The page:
Artist and blogger Eric Rhoads has written a fascinating entry entitled Turn Dreams Into Art Sales about the importance of knowing your target audience when marketing an artist’s work. In it he raises a fascinating point- that sometimes an artist, or a piece of work, or an artistic style might be so left of center, so outside the box, that the better idea is to create the target audience as opposed to trying to know it. How does one propose to do that? By letting those crazy big ideas that your friends might look at you askance for be your guide and by never taking no for an answer.
You are an artist, yes? You have created a piece of artwork that you feel compelled to share with the rest of the world- preferably with those who are inclined to appreciate it. Why? Because you like it. Your piece speaks to you in some silent, intangible language and you feel that your artwork deserves a niche in this world; that it deserves to be born. Well, you’re right about that. That’s the beautiful thing about the creative arts- it is a medium in which failure or being “wrong” does not exist. If you like something, there is going to be someone else out there among the billions of other humans in the world who will like it too. And you can find them.
Mr. Rhoads recalls his introduction to plein air painting about ten years or so ago, and how he felt drawn to the genre, but says he felt no sense of community in it, no “focal point”- essentially, no audience for it. So what did he do? He started his own magazine called PleinAir. He created his very own outlet for marketing his work his way. More than that, he created his own tool for introducing the world to this particular style of painting so that he could find others with whom to share his passion. Though he is not responsible for creating the plein air painting movement itself, he encourages fellow artists to indeed create their own genres, styles, and movements. Give it a name, create a lingo, create your own market, build your audience from the ground up.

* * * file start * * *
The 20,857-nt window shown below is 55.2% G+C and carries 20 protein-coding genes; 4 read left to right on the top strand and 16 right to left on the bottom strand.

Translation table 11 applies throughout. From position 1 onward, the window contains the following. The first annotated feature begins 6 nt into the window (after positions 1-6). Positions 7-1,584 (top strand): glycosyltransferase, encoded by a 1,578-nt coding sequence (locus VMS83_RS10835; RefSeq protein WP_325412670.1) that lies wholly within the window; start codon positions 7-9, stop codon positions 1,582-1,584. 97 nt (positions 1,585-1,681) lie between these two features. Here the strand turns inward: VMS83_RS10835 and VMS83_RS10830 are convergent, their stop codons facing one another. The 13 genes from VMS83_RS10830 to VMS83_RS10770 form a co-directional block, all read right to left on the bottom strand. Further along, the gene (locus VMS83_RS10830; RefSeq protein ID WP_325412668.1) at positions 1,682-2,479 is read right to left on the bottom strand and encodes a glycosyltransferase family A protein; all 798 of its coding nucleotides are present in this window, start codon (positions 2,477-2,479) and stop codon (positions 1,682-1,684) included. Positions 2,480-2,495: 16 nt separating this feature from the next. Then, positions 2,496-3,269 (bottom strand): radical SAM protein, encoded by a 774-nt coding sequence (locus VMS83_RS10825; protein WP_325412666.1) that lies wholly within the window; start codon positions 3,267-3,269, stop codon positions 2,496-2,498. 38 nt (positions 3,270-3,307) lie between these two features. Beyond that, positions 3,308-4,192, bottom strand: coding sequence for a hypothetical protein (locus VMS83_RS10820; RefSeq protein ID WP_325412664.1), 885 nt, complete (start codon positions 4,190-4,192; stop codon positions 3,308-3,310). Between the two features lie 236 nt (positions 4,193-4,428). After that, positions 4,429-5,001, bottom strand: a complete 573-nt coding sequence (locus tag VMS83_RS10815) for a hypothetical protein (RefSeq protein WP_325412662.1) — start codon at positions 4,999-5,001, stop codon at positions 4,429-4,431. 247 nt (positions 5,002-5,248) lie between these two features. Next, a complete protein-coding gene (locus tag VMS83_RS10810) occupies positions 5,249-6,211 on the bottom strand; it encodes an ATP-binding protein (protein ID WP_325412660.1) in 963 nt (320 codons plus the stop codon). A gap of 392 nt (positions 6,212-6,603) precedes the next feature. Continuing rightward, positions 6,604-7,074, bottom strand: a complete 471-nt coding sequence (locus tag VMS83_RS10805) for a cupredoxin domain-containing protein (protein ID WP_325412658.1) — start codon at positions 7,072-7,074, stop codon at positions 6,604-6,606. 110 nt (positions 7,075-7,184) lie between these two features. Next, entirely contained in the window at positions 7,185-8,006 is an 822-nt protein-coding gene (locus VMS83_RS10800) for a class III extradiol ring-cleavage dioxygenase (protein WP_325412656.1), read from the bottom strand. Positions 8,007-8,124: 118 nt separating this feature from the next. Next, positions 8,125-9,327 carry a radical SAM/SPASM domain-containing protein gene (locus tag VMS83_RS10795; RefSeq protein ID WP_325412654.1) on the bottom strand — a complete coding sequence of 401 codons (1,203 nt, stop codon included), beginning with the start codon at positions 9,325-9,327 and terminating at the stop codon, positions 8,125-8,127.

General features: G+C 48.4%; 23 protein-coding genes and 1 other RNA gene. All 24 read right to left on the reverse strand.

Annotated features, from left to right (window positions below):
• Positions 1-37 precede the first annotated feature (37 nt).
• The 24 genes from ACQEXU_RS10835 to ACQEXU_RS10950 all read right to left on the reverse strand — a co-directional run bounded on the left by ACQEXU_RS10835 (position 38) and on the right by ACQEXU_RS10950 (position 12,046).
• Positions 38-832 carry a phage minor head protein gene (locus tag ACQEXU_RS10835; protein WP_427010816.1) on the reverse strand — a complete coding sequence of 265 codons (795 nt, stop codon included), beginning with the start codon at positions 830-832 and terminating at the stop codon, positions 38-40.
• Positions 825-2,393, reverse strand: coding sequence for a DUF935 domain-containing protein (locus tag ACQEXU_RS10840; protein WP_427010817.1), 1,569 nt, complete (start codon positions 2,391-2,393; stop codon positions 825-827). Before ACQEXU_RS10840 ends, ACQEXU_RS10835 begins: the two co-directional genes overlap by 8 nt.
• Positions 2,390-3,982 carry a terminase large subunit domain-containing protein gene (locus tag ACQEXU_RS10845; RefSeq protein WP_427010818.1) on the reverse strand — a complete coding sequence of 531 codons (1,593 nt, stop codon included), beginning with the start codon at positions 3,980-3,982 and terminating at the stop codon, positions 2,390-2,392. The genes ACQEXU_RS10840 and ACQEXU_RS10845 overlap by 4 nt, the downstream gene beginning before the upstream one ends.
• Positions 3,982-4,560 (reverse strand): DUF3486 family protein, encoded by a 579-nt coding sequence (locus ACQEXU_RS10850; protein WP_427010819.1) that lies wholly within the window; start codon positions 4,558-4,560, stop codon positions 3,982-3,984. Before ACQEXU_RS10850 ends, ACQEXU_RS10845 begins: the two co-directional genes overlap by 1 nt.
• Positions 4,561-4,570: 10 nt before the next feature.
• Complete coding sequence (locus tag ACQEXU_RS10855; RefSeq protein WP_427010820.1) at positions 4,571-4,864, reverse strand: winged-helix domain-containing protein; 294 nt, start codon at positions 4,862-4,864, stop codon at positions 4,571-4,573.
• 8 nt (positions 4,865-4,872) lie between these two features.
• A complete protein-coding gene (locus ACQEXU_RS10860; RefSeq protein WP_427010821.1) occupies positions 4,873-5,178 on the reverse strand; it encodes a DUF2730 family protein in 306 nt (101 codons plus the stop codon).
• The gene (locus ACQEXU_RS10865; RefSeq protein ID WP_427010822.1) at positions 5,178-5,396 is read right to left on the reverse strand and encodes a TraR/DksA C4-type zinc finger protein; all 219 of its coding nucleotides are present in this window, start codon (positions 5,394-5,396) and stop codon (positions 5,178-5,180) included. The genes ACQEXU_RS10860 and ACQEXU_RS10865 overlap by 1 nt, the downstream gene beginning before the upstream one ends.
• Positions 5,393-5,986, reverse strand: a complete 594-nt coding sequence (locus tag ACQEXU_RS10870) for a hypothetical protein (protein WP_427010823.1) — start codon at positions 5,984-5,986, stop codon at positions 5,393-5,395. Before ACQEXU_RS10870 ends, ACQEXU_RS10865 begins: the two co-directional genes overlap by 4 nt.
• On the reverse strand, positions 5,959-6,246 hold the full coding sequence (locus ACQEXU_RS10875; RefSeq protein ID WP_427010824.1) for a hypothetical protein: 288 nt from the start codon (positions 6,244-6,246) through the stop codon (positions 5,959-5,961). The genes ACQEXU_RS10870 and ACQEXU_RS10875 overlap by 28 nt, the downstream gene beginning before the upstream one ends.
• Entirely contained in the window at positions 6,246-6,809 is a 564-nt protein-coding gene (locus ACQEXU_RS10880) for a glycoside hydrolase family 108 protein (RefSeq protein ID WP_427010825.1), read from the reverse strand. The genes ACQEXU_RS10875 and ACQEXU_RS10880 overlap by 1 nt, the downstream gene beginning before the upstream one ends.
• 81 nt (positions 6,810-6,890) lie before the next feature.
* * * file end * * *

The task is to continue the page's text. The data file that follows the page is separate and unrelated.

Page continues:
There is a renaissance happening in the art scene, I think. The work I get to see everyday here in Atlanta defies qualification. It defies classification. And that’s awesome! Every piece feels so deeply personal to each artist and is so unique that I find myself having to create new forms of categorization in my mind so that I can describe what I’ve seen in conversation later. Keeping the art community on its toes is what’s going to keep the art scene fresh, vibrant, and relevant. The law of attraction will take it from there. There is an audience out there waiting for you, the artist, to define it.
Check out Eric’s blog to read more of what he has to say on the topic. Turn Dreams Into Art Sales